Through all of this, over the last month-plus, I’ve stayed silent.  All this uproar literally struck fear into my heart.  I called my mom, nearly in tears.  I told my BFF.  I temporarily changed my blog name.  I followed fellow bloggers as they posted and united in two previous Days of Action (read my favorite post on all of this here, from Northwest Edible Life).  But I was afraid.  This blog holds my heart.  Like I said it is my therapy.  And it’s my personal journal.  And it holds videos of my boys’ first steps and first words.  I don’t want to loose any of it.  Not over words.

But I’ve collected my thoughts.  I’ve decided I can’t be silent because all of this is too important to me.

So, today, on this Urban Homesteader’s third Day of Action, I’m asking for your help.  Please go to Change.org and sign the online petition to Cancel Trademarks on Urban Homestead and Urban Homesteading.

This petition is addressed to Jules Dervaes, and despite fears that he won’t listen to this community, the petition can be used to help support our cause in other ways.  It is a petition, a protest, and a plea to the Dervaes family.  Whether or not they listen, legal actions are also being taken.  Because like all the others, I too, am an Urban Homesteader.  Thanks.

Categories: Beekeeping, Chickens, Community, Food, Garden, Independence Days, Simple Living, Sustainability, Urban Homesteading | Tags: , , , , , , | 5 Comments

Cleaning Up the Toilet

Around this place we are always taking steps, some big and some small, to try to live greener.  We have an old house, build in 1925.  I’m not sure when the plumbing was redone, but our toilet seems newish – for a house built in 1925.  It’s a normal toilet, 1.6 gallons per flush (average, now days, I think), no dual flush or anything fancy.

In a small effort to conserve water we have, in the past, put a brick in the tank, but this resulted in the toilet not having enough oomph to flush when it was really needed.  We took the brick out.  Then we tried the “when it’s yellow, let it mellow, when it’s brown, flush it down” method of saving water.  But this resulted in much more toilet cleaning.  Either because we have super-pee or because of Colorado’s hard water.  But we were getting a dark ring in the toilet that way, so we’ve nearly abandoned it, except first thing in the morning and last whiz before bed, when Rick and I will both go before we flush.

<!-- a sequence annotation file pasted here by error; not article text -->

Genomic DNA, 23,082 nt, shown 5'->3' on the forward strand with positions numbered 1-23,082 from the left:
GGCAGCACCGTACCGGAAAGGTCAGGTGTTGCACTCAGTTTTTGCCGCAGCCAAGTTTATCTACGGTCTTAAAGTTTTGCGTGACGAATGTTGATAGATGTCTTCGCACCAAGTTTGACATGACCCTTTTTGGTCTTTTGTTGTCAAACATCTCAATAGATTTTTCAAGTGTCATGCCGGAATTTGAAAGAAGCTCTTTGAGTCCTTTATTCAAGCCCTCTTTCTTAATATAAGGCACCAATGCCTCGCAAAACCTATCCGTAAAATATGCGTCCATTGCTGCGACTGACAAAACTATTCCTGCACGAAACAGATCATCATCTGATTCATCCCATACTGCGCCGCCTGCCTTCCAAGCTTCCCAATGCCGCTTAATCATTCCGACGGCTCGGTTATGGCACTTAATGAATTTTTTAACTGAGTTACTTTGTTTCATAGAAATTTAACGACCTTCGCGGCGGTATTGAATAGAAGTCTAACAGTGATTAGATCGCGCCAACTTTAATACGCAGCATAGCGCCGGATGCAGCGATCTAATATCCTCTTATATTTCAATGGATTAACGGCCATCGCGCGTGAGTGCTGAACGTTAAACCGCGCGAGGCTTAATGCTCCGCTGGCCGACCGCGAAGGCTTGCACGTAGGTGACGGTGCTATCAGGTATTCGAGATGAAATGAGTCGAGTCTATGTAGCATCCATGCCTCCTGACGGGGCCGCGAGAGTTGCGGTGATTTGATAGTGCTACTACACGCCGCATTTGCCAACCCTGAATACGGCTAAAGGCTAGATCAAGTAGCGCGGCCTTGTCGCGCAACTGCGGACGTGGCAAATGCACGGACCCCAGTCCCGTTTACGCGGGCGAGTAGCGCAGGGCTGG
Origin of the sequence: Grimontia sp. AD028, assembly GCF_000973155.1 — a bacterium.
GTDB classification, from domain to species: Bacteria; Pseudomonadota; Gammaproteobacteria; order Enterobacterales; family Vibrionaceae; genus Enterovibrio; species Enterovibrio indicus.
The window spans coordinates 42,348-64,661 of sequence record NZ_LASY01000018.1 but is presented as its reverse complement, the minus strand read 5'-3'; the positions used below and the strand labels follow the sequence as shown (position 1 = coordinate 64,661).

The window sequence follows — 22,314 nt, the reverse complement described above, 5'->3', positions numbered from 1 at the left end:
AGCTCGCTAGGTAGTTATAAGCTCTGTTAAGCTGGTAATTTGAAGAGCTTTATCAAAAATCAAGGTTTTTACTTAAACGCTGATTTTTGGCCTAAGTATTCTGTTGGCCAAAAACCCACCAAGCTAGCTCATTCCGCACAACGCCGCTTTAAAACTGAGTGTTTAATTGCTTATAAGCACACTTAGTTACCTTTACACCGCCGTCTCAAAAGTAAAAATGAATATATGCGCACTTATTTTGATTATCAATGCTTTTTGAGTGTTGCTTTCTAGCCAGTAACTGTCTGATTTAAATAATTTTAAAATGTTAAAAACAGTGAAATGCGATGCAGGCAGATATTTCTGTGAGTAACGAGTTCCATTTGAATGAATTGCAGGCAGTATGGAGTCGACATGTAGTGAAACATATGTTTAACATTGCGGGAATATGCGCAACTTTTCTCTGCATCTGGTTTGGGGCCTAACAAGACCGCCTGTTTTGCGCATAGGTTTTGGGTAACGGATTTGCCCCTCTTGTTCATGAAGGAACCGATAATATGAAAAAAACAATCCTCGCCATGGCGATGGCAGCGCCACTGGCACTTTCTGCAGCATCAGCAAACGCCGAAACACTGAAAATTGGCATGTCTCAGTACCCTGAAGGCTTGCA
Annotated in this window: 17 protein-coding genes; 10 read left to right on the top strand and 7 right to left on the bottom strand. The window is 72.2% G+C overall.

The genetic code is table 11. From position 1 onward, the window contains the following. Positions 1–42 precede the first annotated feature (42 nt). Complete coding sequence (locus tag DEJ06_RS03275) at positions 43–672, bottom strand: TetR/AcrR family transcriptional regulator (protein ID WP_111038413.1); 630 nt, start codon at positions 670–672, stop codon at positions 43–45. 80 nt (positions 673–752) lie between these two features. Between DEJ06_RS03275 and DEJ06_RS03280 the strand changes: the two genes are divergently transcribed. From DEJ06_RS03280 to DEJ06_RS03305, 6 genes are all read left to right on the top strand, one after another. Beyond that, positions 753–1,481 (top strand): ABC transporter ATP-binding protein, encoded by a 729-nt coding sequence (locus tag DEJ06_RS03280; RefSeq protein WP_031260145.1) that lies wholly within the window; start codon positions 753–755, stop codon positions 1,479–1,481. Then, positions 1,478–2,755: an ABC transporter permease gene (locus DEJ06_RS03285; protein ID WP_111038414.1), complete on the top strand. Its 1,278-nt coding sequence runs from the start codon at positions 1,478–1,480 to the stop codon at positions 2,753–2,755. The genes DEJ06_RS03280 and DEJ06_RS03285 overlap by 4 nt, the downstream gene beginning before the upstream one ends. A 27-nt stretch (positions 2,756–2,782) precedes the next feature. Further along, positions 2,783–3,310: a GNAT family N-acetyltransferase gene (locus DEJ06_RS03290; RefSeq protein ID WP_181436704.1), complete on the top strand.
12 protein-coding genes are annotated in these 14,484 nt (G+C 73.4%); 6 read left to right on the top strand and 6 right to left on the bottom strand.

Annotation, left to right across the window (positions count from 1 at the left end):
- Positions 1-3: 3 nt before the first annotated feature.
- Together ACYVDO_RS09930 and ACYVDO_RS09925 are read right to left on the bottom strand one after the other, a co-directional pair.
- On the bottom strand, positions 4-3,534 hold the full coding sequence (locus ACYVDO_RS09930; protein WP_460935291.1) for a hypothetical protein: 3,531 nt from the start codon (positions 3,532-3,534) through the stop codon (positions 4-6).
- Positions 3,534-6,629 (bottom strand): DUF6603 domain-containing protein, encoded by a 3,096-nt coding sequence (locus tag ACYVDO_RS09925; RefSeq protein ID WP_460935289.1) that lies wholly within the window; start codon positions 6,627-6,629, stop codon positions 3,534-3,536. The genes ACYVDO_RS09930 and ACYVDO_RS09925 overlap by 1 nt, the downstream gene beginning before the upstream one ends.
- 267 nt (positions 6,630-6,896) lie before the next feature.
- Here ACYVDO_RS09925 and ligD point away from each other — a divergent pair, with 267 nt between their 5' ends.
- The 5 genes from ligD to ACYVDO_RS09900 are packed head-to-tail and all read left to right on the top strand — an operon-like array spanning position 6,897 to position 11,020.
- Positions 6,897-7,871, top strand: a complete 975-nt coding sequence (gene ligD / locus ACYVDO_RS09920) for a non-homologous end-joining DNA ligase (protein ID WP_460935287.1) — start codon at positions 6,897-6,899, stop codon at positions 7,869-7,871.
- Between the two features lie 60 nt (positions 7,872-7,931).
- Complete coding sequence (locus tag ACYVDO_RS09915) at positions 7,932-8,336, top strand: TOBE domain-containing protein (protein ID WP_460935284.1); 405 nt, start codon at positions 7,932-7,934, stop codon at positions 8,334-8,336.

Now we’re considering collecting grey water from the shower and the boys’ baths to use to flush.  Our shower-head for sure wastes a lot of water, and the bath faucet drips while the shower is going, so I think we could easily put a dish pan or bucket in the shower and collect enough water for the day’s toileting.  Then when we went, we’d just dump the water from the tub into the pot and watch it go down.  At least that water would get “used” twice. I’ve never tried this, but it seems good in theory.

Or we could, eventually, spring for a fancy dual-flush toilet.  But then we have to figure out what to do with the old one – recycle it?  And really a new toilet is not in the budget and is pretty far down on the list of things that need replacement or repairs in this place. Or they make conversion kits but I heard they don’t work well and they cost nearly as much as a new pot.

Any advice or ideas?  Have you ever tried using grey water to flush?  What do you do to conserve water in the bathroom?

Categories: Sustainability | Tags: , , , | 3 Comments

DIY Pallet Compost Bin

This weekend Rick and I decided to move our compost bin.  Rick built it last year out of seven pallets he was able to scavenge.  I looked through all my old photos and posts and can only find a few random pictures with it in the background and no photos of its construction.  But that’s ok, because it wasn’t that great.

I mean it worked, we had two full wheel barrows full of compost (we put it in the neighbor’s garden), but the bin was poorly located, and too hard to move.  First off, we put it too close to the house.  It was really convenient for taking compost scraps to the bins from the kitchen, but it did attract some mice which wanted to move right in next door (in our house) when the weather turned chilly.

Basically the old bin was a two-bin system.  One side held compost that was almost ready and we added scraps to the other side.  Two of the pallets were hinged so we could open the bins and rotate things around as needed, but the whole thing was a bit unsteady and just awkward.  Here’s the best picture of it that I could find (that’s our neighbor, Haylee, in front of it helping Henry with his garden last spring).  See the vertical boards back there?

So when we tried to move it, it was all wobbly and heavy and kinda… well, you get the idea.  We decided we needed something better.  We built the bin Sunday afternoon reusing some of the same pallets and some scraps of lumber we had in the garage.  The new bin, with horizontal side boards, is in the chicken yard where they can have easy access to the goodies it will contain, and if it attracts mice, the chickens will take care of those for us too.  We’ll most likely build a second bin next to this one, as it was really easy (and we also generate too much yard waste for just one bin).